It all began on a Wednesday September 7th. Nana Sarfo & Eric Nanteer (1)Three years down the line, and after so much ‘water had passed under the bridge’, it came to a successful end, and the baton was handed over to the new and more daring ‘recruits’ into the

X-Ray Training School, Korle-Bu!
 ‎Talking of Willie, Boat and the rest!
Exactly 30 years ago today – in 1986 – yours sincerely ‘graduated’ as an X-ray Operator!




Nana Sarfo & Mr. Eric Nanteer (Korle-Bu days)

Experience, they say, is the best teacher!
And I would say that I have been a little taught! At least in my very short, almost retiring life on this blue-marbleearth . And as a Radiographer. ‎

Of what use would it be to know and not share? This world has gotten to this level by the overall accumulation of what all peoples who did live and living, have imagined, tested, proven, realized, shared and left behind for posterity. That is supposed to be the purpose of life and living! Leave earth a better place for the generations to follow.

Life on this earth is getting better and faster. Very very fast indeed. Gone are times when one could stick to a business and get sustained for a whole life without any major modifications and/or expansions or extensions. No way now!

Just look at
‘phone booths’ – gone; along with the cards that went with them!
‘Space to Space’ – gone!
‘Internet Cafes’ – going!
‘Itinerant Photography’ – gone!
‘Oye ade3 yie‘ – gone!

And Radiography is metamorphosing fast – maybe too fast!

Darkrooms are gone, along with ‘Darkroom Assistants’. And we loved the darkroom in our days! There was no HIV! (The first two HIV cases that landed in Ghana from Cote d’Ivore were X-Rayed in our department by Mr. Gakpetor. Sometime in late ’84. And we stared at them as if they had just landed from Mars!)

We had entered the school a strong contingent of 22! Junior Jesus had closed down all universities for over a year and so some varsity folks had, for want of something doing, applied and gotten admitted.

Universities did eventually reopen and we were left with only 6 of us! Two ladies, with typical Fante names Etwire and Kae! Then‎ Sebiyam, Togbe Asase, Hagan and my humble self.

The famine of the early 80’s had untold devastating effects on feeding Ghanaians. The US shipped down loads of yellow corn. One had to go round with a bowl in hand to the kenkey-making homes to queue to buy a ball for supper!
Some of the guys also, therefore,  abandoned the course due to sheer hunger and cost of feeding in Accra.

It was not only food that was hard to come by. Along the way films, chemicals and other consumables became scarce.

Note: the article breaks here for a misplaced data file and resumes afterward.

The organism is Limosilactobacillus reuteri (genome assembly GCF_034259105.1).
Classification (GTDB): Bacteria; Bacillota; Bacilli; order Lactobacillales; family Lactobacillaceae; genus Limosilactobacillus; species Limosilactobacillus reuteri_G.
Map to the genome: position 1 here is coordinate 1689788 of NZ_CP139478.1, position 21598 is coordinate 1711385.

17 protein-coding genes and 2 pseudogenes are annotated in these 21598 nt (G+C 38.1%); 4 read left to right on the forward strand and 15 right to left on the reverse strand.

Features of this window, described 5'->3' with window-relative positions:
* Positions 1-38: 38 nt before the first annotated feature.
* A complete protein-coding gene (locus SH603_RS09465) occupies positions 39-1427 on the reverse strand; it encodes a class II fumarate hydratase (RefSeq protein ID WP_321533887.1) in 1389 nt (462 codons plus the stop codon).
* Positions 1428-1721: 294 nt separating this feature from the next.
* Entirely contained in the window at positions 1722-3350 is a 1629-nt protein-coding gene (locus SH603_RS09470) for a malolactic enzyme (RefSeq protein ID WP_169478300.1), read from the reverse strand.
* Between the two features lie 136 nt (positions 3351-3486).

Government now decided to introduce the antecedent of ‘Cash and Carry’! Patients started paying for X-Ray and Lab exams. And that eased our burdens a lot. One Darkroom Assistant by name Anthony introduced the term ‘Ajaguda’ in the department! You would go home with your back pocket filled up. The things we could afford were numerous and kept multiplying by the day!

It climaxed in the christmas of 1985 when the whole department was left in the hands of we ‘three-musketeers’. Hagan, Togbe and myself!

We virtually sacked the Revenue Collectors!

Nursing Training students were not doing Ajaguda but needed to maintain themselves. By whatever means. One of the means was us – the X-Ray guys! We were the ones loaded in the whole of the Korle-Bu community! Foohe was in Korle Gonno! Neways(?) was just across the road!

img-20161002-wa0006           Nana Sarfo in front of the then Casualty unitimg-20161002-wa0005       Nana Sarfo & Sister Doraimg-20161002-wa0004Nana Sarfo, Togbe Asase & Sister Rosemond

Kwame Buady was a ‘Johnny Just Come’ those days, and we had the (mis?)fortune of being the first class he assumed full responsibility of after his training abroad.

Imparting what one knows to others, especially students, is an art. This form of art, I dare say, that Mr. Buady was not well endowed with.

Books on Radiography he had them in abundance, but bringing the contents of his books to bear on his professional practice and teaching was a different ball game! You could however not help but admire his disciplinarian attributes! He did it to a fault! Whatever he lacked as a Radiographer was more than adequately compensated for as a disciplinarian!

For example, he removed me as the Class Prefect one hot afternoon! I had reported late for class and when he questioned me I said I was busy preparing Akple in the hostel. He further asked how often I ate Akple and I answered ‘nine times in three days’. 

Pronto! He ordered that we should select a new prefect. None was prepared to do it! So she personally appointed one of the Fanti ladies among us!

For inspiration,  we turned to Mrs. Duah.

For radiographic practice Mr. Quaye had no challenger.

For radiographic ‘improvisation’ and for a father, look for Mr. Gakpetor.

Mr. Ephson would humble you with his sheer humility and the graceful manner he went about his teaching.

Boss Armah aka ‘Play’ would teach you how to do a good Chest Xrays with a pair of 15 by 6 films. And top it up with a hip joint on a ‘whole plate’. You miss it, and that is all the film you could have for the day! No nonsense!!

‘Group Leader’ aka ‘Four Seven’, who would also respond to ‘ Mr.Bediako’ was the one who taught us the very rudiments of the job! How to be and live as a Radiographer! He is the one who took us under his very wings to make our stay in the job possible. His tutelage is very much invaluable! He was endowed with something else: he could smell a rich patient from a mile away!!!

There was Senior Foster, a mate of 47. Even if he got a basket full of money he wouldn’t give you a penny, as a junior! He would say ‘look for your own’!

He would make cat pepper soup aroma permeate the whole hostel on Friday afternoons without fail! He made no apologies for that!